Other foods to try:
Pan de queso
Melted cheese filled finger pastries that you dip into green salsa or red sauce.
The fish market and restaurants
Below the main market is the fish market, which has several tapas and ‘tapas’ (a fusion between Spanish and Japanese tapas) bars. I ate at Bokanka, one of the most famous fish bars. It was crowded considering it was a Sunday afternoon.
Food came on sheets of paper; staff were very friendly. I loved the fact that the chef, just before closing, came around and dolloped left overs on each diners paper mat, it felt like a home restaurant. He didn’t want to waste the food, so he shared it out.
I don’t eat fish very often, on rare occasions when travelling, but the boquerones I ordered were the best I’ve ever tasted. They are fresh from the market and pickled in-house, with an astringent bright green olive oil poured lightly over. Sublime.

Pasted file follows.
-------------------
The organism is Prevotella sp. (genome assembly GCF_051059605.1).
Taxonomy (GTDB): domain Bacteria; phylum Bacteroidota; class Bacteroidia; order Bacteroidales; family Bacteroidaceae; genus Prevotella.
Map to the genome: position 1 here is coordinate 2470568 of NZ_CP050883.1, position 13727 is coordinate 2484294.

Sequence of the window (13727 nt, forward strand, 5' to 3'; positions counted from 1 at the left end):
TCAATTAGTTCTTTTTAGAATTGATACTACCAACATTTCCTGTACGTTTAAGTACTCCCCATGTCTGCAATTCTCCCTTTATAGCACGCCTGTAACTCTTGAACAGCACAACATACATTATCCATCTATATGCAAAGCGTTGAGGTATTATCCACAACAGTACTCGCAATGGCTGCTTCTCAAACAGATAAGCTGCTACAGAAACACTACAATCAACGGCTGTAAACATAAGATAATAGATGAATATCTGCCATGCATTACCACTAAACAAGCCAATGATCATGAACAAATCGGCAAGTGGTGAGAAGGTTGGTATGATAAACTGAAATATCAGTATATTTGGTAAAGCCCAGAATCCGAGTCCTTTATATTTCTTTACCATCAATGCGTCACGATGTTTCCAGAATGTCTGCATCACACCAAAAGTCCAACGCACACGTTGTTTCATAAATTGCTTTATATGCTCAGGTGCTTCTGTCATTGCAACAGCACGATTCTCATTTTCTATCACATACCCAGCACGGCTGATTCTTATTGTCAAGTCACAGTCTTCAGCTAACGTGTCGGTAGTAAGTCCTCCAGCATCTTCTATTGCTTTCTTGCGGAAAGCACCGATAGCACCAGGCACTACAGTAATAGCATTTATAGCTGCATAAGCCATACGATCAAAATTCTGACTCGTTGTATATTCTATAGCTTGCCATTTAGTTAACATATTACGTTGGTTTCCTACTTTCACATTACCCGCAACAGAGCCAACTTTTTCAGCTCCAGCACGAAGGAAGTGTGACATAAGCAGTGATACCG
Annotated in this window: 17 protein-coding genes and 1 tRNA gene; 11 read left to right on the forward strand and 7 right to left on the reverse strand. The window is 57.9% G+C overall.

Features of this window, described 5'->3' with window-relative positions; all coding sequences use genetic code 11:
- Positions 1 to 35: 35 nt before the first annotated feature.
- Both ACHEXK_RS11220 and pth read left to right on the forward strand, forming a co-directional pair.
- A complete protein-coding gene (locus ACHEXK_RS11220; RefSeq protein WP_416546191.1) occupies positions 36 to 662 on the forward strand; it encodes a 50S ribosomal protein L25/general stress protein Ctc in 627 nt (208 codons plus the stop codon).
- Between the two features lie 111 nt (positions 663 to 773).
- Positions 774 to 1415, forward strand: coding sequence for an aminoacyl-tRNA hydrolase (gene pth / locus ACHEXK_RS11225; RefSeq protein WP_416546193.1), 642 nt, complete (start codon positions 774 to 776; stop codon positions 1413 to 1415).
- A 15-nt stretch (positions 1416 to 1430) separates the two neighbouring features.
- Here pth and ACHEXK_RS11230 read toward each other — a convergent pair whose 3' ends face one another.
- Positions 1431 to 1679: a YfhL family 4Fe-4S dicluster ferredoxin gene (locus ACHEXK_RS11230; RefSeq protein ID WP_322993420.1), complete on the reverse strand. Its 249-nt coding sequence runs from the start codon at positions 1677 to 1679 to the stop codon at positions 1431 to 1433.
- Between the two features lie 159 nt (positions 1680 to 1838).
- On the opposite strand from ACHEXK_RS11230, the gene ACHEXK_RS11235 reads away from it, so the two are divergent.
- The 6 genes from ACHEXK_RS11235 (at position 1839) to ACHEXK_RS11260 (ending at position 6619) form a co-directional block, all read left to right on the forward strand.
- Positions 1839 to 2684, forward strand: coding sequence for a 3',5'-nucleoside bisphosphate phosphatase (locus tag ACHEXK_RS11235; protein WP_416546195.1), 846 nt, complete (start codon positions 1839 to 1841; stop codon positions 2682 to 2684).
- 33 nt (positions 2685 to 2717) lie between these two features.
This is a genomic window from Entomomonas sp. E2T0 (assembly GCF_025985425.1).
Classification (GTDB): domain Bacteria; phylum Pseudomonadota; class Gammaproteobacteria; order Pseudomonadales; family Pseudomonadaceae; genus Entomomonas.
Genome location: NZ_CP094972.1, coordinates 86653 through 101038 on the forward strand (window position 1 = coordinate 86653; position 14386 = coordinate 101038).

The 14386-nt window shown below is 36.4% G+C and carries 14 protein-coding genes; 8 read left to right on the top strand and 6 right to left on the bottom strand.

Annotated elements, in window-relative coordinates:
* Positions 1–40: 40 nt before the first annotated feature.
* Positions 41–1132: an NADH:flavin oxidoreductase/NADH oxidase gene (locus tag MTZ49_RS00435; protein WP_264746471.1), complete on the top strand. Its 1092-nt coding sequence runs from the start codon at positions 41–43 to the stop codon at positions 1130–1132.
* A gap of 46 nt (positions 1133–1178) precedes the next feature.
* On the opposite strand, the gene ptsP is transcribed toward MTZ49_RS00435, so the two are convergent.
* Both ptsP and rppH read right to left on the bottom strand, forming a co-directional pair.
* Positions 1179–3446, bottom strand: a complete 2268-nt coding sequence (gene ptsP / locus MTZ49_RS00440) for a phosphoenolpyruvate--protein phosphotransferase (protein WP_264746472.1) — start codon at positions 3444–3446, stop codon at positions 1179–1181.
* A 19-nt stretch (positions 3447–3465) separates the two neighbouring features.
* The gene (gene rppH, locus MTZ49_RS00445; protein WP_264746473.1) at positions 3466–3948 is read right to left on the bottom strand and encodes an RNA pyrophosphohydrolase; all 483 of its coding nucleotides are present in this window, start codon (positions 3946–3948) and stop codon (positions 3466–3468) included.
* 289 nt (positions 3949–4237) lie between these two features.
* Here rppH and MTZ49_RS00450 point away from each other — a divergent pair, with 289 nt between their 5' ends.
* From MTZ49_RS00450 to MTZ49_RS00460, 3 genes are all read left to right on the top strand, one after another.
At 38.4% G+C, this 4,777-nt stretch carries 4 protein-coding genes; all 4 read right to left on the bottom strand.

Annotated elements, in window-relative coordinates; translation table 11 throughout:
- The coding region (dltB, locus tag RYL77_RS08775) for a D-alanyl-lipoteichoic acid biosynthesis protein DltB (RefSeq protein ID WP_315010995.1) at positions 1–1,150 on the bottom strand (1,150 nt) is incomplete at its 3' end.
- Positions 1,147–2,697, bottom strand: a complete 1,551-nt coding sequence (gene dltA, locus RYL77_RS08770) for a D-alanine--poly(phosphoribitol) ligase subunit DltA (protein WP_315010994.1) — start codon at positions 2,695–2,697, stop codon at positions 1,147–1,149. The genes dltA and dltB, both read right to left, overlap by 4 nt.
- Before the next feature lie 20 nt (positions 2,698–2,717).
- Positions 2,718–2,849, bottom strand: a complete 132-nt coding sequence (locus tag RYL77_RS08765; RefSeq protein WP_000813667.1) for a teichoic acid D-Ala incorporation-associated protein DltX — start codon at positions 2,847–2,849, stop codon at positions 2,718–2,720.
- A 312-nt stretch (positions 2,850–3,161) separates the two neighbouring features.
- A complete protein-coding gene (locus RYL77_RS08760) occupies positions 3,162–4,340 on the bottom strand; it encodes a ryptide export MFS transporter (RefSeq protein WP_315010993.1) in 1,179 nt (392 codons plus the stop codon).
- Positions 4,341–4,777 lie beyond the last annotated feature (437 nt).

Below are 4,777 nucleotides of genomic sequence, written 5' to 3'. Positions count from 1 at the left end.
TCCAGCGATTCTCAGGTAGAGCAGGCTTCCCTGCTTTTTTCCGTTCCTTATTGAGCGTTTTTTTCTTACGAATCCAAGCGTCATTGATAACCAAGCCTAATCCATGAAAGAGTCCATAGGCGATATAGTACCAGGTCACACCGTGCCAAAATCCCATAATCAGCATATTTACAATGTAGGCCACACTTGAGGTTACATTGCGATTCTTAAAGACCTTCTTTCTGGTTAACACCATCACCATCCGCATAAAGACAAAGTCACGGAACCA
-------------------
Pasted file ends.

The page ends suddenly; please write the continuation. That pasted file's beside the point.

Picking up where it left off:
I also met a nice couple, one of whom is a food importer, who is trying to spread the word about how fantastic Canarian food and wine products are. One pity is that we could not try Tenerife wine in the market restaurants. This is because a wine stall upstairs has a monopoly and has prevented anybody selling or serving the wine. This is a pity, surely the idea is to get the word out?
I enjoyed wandering around, checking out the interesting architecture of the Arts Centre, below. Tenerife is very different to its down market, touristy image.
Do you eat them?
Only during the war. Only very poor, desperate people eat carob.
I was invited as a guest of P and O cruises to Madeira and the Canary Islands.